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Writing Academic English, Fourth Edition Alice Oshima
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Writing resources, english 114 guides.
These guides were created by Felisa Baynes-Ross to support students’ writing and research in English 114 and may also be used by the instructors who teach these courses, as well as students and instructors in other courses. The creation of these guides was possible with an FAS Professional Development Leave and support from Jessica Brantley, Maria del Mar Galindo, Sarah Harford, Margaret Homans, Heather Klemann, Stefanie Markovits, Ben Pokross, Jae Kirkland Rice, Erica Sayers, and Rasheed Tazudeen.
“What You Should Know About Writing” addresses misconceptions about writing and provides strategies for success in English 114 and other courses. Download “What You Should Know About Writing” (PDF) .
“Reading Strategies” offers practical strategies and approaches to help you read scholarly texts. Download “Reading Strategies” (PDF) .
“Key Elements of an Academic Argument” defines the key elements of an academic argument and provides examples to help you close read arguments. Download “Key Elements of an Academic Argument” (PDF) .
“Close Reading for Argument” outlines the steps involved in analyzing academic arguments. Download “Close Reading” (PDF) .
“Writing Academic Argument” identifies some key moves to help you join academic conversations. Download “Writing Academic Argument” (PDF) .
This “Revision Guide” explains the role of revision in writing and offers strategies to help you revise effectively. Download “What is Revision?” (PDF) .
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Main features at a glance
Aims and components, unit structure.
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- About the authors
● Integrated package: textbook, online multimedia material and self-study web site ● Interesting topics for student writing assignments ● Writing styles and techniques cover a variety of needs ● Additional material online for students and teachers ● Full and free online support ● Student online activities fully trackable by the teacher ● Auto-marking online tests and downloadable paper-based tests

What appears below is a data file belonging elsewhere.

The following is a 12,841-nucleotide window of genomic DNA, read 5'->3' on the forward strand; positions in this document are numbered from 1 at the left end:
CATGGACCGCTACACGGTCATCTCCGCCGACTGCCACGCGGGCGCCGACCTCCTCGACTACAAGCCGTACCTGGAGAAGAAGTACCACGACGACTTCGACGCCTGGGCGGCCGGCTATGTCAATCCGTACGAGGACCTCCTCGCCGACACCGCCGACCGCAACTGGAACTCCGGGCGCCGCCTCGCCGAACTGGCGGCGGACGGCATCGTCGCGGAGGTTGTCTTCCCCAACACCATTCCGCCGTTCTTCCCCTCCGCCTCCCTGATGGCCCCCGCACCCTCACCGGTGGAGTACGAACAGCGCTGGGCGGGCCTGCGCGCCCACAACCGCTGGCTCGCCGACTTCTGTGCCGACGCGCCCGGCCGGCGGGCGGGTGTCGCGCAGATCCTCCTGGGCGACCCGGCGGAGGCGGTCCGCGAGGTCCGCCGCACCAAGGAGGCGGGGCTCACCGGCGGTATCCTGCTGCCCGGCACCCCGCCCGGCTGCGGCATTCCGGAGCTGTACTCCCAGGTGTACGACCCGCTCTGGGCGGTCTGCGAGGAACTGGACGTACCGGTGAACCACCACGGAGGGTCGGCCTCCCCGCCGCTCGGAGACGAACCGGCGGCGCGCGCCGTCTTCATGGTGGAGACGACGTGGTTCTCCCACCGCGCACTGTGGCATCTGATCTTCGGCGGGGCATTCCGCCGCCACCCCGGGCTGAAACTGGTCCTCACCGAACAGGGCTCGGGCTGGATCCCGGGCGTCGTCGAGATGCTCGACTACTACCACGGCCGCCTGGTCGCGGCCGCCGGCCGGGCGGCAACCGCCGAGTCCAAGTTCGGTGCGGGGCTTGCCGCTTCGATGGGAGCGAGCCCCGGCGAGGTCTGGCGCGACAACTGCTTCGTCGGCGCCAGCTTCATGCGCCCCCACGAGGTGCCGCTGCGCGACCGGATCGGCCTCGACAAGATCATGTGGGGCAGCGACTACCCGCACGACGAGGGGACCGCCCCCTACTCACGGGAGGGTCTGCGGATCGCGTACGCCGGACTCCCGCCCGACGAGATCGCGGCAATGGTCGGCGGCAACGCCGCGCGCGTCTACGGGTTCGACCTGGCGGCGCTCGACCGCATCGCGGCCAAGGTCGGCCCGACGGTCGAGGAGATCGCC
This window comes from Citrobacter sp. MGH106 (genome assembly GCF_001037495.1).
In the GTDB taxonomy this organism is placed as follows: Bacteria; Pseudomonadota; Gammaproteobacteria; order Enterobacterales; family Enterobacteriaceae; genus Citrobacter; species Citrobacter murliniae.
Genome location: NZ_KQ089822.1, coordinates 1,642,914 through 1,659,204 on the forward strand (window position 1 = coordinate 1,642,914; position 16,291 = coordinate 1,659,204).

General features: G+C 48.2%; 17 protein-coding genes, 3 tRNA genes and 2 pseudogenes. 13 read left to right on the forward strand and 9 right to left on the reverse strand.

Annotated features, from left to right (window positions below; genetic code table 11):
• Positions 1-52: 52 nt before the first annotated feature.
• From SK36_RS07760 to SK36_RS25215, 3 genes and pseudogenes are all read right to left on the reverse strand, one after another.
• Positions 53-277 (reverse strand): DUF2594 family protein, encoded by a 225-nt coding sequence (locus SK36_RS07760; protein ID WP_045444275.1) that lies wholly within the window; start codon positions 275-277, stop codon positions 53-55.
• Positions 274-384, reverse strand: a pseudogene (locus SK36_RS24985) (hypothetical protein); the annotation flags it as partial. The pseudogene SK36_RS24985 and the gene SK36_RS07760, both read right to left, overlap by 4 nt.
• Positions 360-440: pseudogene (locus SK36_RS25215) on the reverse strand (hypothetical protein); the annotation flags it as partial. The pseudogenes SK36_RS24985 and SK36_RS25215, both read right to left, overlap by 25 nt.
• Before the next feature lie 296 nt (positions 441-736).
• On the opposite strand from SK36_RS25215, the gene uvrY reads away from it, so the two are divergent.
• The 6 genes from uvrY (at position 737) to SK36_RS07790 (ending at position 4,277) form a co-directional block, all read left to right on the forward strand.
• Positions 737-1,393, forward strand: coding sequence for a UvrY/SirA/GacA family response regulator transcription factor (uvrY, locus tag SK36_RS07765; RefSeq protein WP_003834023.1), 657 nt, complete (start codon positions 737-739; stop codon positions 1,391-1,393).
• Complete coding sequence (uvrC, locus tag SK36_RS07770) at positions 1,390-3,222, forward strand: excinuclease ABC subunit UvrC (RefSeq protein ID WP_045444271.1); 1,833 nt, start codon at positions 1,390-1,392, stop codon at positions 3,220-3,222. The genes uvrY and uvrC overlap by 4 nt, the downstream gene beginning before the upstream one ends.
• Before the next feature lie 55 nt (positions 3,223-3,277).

The English Course – Writing Book 1 (Second Edition) is an integrated writing course for false beginners and pre-intermediate to lower intermediate (CEFR A2/B1 level) students. It is principally intended for students at college or university and/or young adult learners. The aim of the course is to provide structured opportunities of increasing complexity. Stimulating and relevant topics encourage and enable students to learn and develop basic English writing skills. The course is designed to be usable with a teacher in the classroom and by students in self-access situations. The course takes a back-to-basics approach for the early units and then material and tasks gradually develop in length and difficulty. The course is intended to make learning to write in English enjoyable and interesting. The topics chosen for each unit are contemporary, age-appropriate, internationally understood and hopefully interesting to students. The writing situations are realistic and plausible in terms of the students’ English language needs. Each unit in the textbook teaches an important writing skill and is divided into two foci that help students develop competence in utilizing that particular skill. The principal components are this textbook and a self-access web site for each student. There is also a workbook for students to use for their writing (available as an optional additional purchase). There are also teacher guides and answer keys for each unit on the course web site.
Syllabus and Content
Unit 1 − Getting started Focus 1: Writing simple sentences Focus 2: Understanding other common errors in sentences ● How to write correct sentences ● How to recognise, find and understand common errors in sentences Unit 2 – Writing Better Sentences Focus 1: Writing compound sentences Focus 2: Writing complex sentences ● How to write compound sentences ● How to write complex sentences Unit 3 – Writing paragraphs Focus 1: What a paragraph in English should look like Focus 2: Understanding what paragraphs are ● What a paragraph should look like ● How to organize your paragraphs Unit 4 – Brainstorming Focus 1: Brainstorming to get ideas for your writing Focus 2: Developing your ideas ● How to create clusters and lists ● How to develop your ideas further Unit 5 – Creating Surveys Focus 1: Getting started with surveys Focus 2: Creating good survey questions and answers ● How to choose question types to use in a survey ● How to write good questions for a survey Unit 6 – Writing reports Focus 1: Organizing your survey report Focus 2: Explaining data and analysing results ● How to organize a research report ● How to explain research data
Unit 7 – Writing Reviews Focus 1: Understanding reviews Focus 2: Writing a review ● How to consider criteria for topics ● How to use adjectives and adverbs for explaining your thoughts ● How to write a review (giving your opinions)